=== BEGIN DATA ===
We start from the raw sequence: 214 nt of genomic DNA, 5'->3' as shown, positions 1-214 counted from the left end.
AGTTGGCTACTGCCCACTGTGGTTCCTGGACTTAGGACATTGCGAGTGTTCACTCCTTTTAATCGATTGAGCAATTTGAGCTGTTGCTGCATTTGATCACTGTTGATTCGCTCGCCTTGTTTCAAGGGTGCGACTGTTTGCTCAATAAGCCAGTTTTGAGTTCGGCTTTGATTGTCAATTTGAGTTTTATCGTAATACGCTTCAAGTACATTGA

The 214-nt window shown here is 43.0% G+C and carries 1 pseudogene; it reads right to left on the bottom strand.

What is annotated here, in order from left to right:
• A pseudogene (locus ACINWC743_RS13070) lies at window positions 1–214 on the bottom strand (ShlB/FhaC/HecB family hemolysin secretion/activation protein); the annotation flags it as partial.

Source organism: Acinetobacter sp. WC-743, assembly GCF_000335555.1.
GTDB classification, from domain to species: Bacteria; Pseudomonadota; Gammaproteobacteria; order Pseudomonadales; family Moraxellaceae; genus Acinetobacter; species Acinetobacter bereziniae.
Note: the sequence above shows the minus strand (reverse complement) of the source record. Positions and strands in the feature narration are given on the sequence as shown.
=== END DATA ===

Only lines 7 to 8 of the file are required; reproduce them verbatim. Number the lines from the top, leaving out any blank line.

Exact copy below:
GTDB classification, from domain to species: Bacteria; Pseudomonadota; Gammaproteobacteria; order Pseudomonadales; family Moraxellaceae; genus Acinetobacter; species Acinetobacter bereziniae.
Note: the sequence above shows the minus strand (reverse complement) of the source record. Positions and strands in the feature narration are given on the sequence as shown.